Magdiwang (Magdiwang Party) 47,840 0.14% 1 0 1 0 0 0 1 0.35%   1
PMP coalition 977,735 2.50% 47 2 2 1 1 3 6 2.10%   4
Aton Tamdon Utod Negrosa-non (Let's Take Care of our Brother Negrenses) 42,796 0.12% 2 0 0 0 0 0 0 0.00%  
Lingkod Taguig (Service to Taguig) 16,990 0.05% 1 1 0 0 0 0 0 0.00%   1
Buklod (Bond) 876 0.00% 1 0 0 0 0 0 0 0.00%  
Unaffiliated local parties 60,662 0.18% 4 1 0 0 0 0 0 0.00%   1
NPC (Nationalist People's Coalition) 5,450,135 15.97% 72 25 10 10 3 0 29 10.14%   7
PDP-Laban (Philippine Democratic Party–People's Power) 246,697 0.72% 14 5[n 2] 0 2 0 0 2 0.69%   3
Bigkis Pinoy (United Filipino) 206,929 0.61% 7 0 0 0 0 0 0 0.00%  
PDSP (Philippine Social Democratic Party) 171,345 0.50% 4 0 1 0 0 0 1 0.35%   1
LDP (Struggle of the Democratic Filipinos) 162,434 0.48% 3 1 1 1 0 0 2 0.69%   1
KBL (New Society Movement) 158,416 0.47% 10 0 1 0 0 0 1 0.35%   1
Aksyon (Democratic Action) 151,434 0.44% 10 0 0 0 0 0 0 0.00%  
Lapiang Manggagawa (Workers' Party) 86,556 0.22% 3 1 0 1 0 0 1 0.35%  
Bagumbayan-VNP (New Nation–Volunteers for a New Philippines) 74,319 0.22% 4 0 0 0 0 0 0 0.00%  
GAD (Grand Alliance for Democracy) 47,677 0.14% 1 0 0 0 0 0 0 0.00%  
Ang Kapatiran (Alliance for the Common Good) 45,631 0.13% 2 0 0 0 0 0 0 0.00%  
PGRP (Philippine Green Republican Party) 21,636 0.06% 10 0 0 0 0 0 0 0.00%  
Bangon Pilipinas (Rise Up Philippines) 11,294 0.03% 3 0 0 0 0 0 0 0.00%  
Lapiang Manggagawa Workers and Peasants Party 8,894 0.03% 1 0 0 0 0 0 0 0.00%  
Independent 2,371,949 6.95% 228 5[n 3] 4 2 3 1 7 2.43%   2
Vacancies 4 0 0 4 0   4
New districts 10 0 0 0 10   10
Total 34,133,464 100% 792 215 61 154 61 14 229 80.07%   14
Valid votes 34,463,474 91.53%
Invalid votes[n 4] 3,292,237 8.83%
Total turnout[n 4] 37,293,960 73.52%
Registered voters[n 5] 50,723,733 100%
  1. ^ Of all 286 House members, including party-list representatives.
  2. ^ Includes United Opposition members.
  3. ^ Includes Jose de Venecia Jr., who currently has no party.
  4. ^ a b Includes votes for Sandugo party, whose only nominee withdrew, but his name stayed on the ballot. Numbers for invalid votes in the Bulacan–1st, both Camarines Norte districts and both Lanao del Sur districts are not available.
  5. ^ Excludes overseas absentee voters (568,732) who are ineligible to vote for district representatives.

DetailsEdit

 
Allocation of seats per region: green is for Regions I to III and CAR, white is for Metro Manila, red is for Regions IV-A to V, blue is for Regions VI to VIII and yellow is for Regions IX to XIII and the ARMM.

Shading refers to the party that won a plurality of seats:

Region Details Seats won per party Total seats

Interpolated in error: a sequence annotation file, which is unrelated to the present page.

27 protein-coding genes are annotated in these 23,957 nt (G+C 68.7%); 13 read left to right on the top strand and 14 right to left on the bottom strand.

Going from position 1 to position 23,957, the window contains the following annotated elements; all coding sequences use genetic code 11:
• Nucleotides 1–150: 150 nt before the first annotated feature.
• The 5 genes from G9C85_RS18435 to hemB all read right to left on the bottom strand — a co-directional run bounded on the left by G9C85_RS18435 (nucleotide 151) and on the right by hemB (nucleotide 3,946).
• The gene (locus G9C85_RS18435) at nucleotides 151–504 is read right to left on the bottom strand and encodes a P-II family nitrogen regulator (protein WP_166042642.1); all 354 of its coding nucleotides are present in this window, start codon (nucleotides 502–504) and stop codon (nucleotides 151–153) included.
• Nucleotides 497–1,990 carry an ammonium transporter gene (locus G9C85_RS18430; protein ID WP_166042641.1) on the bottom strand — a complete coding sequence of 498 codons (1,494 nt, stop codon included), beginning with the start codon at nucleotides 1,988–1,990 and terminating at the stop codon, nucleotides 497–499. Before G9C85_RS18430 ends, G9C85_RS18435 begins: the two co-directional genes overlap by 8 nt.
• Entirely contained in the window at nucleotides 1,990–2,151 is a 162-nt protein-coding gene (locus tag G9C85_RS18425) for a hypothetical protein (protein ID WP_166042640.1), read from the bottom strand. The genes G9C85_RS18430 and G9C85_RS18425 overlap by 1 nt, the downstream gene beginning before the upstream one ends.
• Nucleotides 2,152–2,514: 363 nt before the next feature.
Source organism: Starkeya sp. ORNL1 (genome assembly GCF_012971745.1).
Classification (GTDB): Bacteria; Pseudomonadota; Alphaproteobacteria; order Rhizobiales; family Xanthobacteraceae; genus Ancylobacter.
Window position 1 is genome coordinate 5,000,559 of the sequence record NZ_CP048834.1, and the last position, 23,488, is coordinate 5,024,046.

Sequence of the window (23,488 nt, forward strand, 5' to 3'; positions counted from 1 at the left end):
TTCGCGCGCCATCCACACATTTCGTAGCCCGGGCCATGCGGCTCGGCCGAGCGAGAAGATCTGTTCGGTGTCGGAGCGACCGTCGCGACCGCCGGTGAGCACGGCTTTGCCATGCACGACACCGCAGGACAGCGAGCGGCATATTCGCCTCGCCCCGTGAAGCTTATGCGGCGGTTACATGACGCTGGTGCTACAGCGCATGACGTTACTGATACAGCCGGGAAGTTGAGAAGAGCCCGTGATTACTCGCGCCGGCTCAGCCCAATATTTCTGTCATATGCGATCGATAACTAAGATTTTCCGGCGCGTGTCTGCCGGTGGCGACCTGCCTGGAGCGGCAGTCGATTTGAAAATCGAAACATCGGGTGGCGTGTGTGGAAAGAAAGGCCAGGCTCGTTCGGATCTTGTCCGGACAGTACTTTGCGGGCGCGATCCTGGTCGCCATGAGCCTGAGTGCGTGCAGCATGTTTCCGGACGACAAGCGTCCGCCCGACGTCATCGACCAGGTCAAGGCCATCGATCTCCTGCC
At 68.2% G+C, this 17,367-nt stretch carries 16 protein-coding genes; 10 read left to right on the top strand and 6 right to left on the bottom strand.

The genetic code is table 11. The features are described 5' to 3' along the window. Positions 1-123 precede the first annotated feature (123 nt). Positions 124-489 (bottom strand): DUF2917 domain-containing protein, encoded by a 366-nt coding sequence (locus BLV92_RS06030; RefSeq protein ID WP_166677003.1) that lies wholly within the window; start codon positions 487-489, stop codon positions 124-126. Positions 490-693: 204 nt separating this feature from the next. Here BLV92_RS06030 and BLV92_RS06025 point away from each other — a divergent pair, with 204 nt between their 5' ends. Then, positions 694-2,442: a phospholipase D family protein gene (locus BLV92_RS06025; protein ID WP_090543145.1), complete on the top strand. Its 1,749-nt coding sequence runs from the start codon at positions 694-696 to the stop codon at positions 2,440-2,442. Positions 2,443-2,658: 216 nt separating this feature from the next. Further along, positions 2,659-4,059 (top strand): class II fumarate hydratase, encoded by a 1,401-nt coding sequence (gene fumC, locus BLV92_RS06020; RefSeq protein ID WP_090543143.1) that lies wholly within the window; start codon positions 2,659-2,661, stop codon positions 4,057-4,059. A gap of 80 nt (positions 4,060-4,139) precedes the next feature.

Lakas Liberal Nacionalista NPC Others & ind.
I Elections
6 / 12
0 / 12
1 / 12
4 / 12
1 / 12
12 / 287
II Elections
5 / 10
1 / 10
2 / 10
2 / 10
0 / 10
10 / 287
III Elections
14 / 21
2 / 21
1 / 21
2 / 21
2 / 21
21 / 287
IV–A Elections
6 / 23
8 / 23
3 / 23
4 / 23
2 / 23
23 / 287
IV–B Elections
4 / 7
1 / 7
1 / 7
1 / 7
0 / 7
7 / 287
V Elections
7 / 16
4 / 16
2 / 16
3 / 16
0 / 16
16 / 287
VI Elections
9 / 18
2 / 18
2 / 18
5 / 18
0 / 18
18 / 287
VII Elections
8 / 16
3 / 16
1 / 16
2 / 16
2 / 16
16 / 287
VIII Elections
8 / 12
2 / 12
1 / 12
0 / 12
1 / 12
12 / 287
IX Elections
3 / 9
2 / 9
3 / 9
1 / 9
0 / 9
9 / 287
X Elections
6 / 13
2 / 13
1 / 13
1 / 13
3 / 13
13 / 287
XI Elections
5 / 11
2 / 11
3 / 11
0 / 11
1 / 11
11 / 287
XII Elections
3 / 7
0 / 7
1 / 7
2 / 7
1 / 7
7 / 287
Caraga Elections
8 / 9
0 / 9
1 / 9
N/A
0 / 9
9 / 287
ARMM Elections
6 / 8
0 / 8
0 / 8
1 / 8
1 / 8
8 / 287
CAR Elections
4 / 7
2 / 7
0 / 7
0 / 7
1 / 7
7 / 287
NCR Elections
5 / 30
14 / 30
3 / 30
3 / 30
5 / 30
30 / 287
Party-list Election N/A N/A N/A N/A
57 / 57
57 / 287
Total
107 / 287
45 / 287
26 / 287
30 / 287
78 / 287
287 / 287

Party-list electionEdit

 
Proportion of votes (inner ring) as compared to the proportion of seats (outer ring). Each party is given one color and one slice, and are arranged in descending order of votes. The parties that did not win a seat is given a single slice and color (gray).
 
Provincial results: Parties that won at least a plurality of the vote in each province. Note that election is not via per province but nationwide as a single at-large "district".

In party-list elections, parties nominate three persons to be their candidates, ranked in order of which they will be seated if elected.

Candidates from the district elections are not allowed to be nominated by the parties participating in the party-list election, nor are parties who have candidates in the district elections may be allowed to join the party-list election; the parties in the party-list election must represent a distinct "sector" in the society such as women, laborers and the like.

In the election, the voter elects the party, not the nominees of the party (closed list). If the party surpasses 2% of the national vote, the person first nominated by the party will be seated. Additional seats can be won depending on the number of votes the party garnered in the election (see the formula), although a party can only win up to three seats. If there are still empty seats, parties with less than 2% of the vote will be ranked in descending order, then will have one seat each until all of the seats have been filled up.

On May 31, the leading parties in the party-list election were declared by the commission as winners; deferred are the parties (not nominees) that have pending disqualification cases against them. According to Ang Galing Pinoy's proclamation, the party of incumbent Pampanga 2nd district representative Mikey Arroyo was recalled as Arroyo has a pending disqualification notice against him, and he is their No. 1 nominee.[15]

  • Key: Italicized: incumbent representative; boldfaced: elected representative.